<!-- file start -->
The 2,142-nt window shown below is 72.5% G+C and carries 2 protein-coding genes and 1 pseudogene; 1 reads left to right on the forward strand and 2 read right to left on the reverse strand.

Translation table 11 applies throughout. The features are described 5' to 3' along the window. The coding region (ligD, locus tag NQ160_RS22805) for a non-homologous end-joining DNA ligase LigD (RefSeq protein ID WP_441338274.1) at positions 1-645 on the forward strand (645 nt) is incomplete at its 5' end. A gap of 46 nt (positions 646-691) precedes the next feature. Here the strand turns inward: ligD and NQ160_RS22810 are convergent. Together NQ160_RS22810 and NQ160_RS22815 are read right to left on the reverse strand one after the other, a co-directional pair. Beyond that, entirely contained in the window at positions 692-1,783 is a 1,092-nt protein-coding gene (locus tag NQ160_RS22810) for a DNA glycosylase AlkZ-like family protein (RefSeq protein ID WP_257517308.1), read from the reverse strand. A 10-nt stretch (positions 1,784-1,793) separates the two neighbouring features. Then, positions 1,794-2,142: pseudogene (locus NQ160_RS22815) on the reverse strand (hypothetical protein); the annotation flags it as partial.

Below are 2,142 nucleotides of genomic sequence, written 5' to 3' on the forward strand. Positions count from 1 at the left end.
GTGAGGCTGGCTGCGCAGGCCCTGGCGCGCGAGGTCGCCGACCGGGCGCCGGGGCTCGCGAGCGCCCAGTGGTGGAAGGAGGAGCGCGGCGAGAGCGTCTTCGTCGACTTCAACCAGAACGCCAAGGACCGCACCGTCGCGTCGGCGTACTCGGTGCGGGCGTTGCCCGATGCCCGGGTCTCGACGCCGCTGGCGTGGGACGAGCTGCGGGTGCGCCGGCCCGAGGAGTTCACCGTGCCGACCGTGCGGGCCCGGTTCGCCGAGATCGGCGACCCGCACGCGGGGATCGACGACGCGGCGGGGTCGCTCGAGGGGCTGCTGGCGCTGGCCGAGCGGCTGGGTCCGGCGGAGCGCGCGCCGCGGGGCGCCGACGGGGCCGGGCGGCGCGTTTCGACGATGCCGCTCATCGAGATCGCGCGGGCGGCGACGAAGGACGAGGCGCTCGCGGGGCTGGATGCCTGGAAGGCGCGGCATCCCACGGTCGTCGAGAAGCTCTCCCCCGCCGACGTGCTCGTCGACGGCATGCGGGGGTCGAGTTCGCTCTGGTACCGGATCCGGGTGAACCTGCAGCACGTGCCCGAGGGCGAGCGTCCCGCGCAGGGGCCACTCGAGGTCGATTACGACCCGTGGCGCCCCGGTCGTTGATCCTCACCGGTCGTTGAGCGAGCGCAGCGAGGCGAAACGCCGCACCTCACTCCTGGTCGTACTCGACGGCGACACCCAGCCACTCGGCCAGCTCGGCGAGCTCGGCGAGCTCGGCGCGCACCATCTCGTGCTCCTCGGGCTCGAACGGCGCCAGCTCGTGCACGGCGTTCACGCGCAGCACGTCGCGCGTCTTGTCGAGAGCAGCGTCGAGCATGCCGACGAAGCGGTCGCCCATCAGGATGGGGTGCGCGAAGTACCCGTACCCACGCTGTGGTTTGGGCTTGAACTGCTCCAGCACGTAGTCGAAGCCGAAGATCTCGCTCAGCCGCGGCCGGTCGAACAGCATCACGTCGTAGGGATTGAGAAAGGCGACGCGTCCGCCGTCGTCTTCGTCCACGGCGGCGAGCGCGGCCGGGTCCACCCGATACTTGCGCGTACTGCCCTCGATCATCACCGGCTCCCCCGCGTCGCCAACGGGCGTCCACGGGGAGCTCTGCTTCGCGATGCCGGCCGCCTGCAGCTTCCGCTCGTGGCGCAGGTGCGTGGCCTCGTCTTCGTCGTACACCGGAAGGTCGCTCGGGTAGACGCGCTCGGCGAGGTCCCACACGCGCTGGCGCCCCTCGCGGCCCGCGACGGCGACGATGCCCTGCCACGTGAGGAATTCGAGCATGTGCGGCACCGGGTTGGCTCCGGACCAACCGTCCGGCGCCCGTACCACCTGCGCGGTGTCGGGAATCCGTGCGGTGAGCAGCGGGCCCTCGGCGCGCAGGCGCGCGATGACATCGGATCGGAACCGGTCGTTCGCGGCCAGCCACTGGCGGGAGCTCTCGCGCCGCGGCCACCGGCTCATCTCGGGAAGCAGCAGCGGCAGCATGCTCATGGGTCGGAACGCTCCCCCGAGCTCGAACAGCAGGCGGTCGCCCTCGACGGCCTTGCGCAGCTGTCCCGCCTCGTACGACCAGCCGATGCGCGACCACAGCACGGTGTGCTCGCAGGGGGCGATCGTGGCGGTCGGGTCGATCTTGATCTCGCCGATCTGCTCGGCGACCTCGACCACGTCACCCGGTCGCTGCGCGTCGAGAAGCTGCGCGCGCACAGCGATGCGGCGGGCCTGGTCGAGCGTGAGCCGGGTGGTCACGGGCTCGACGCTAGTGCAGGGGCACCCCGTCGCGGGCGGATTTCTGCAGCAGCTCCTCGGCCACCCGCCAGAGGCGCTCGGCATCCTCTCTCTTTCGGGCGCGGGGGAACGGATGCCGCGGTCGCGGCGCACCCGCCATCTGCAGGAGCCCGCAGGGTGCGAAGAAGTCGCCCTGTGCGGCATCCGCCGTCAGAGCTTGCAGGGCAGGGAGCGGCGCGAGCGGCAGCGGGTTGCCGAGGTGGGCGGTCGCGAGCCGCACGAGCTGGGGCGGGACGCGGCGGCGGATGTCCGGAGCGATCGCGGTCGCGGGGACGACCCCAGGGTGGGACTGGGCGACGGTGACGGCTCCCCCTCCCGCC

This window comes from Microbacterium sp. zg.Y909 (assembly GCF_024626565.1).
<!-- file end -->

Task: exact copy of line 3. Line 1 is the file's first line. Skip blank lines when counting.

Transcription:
Below are 2,142 nucleotides of genomic sequence, written 5' to 3' on the forward strand. Positions count from 1 at the left end.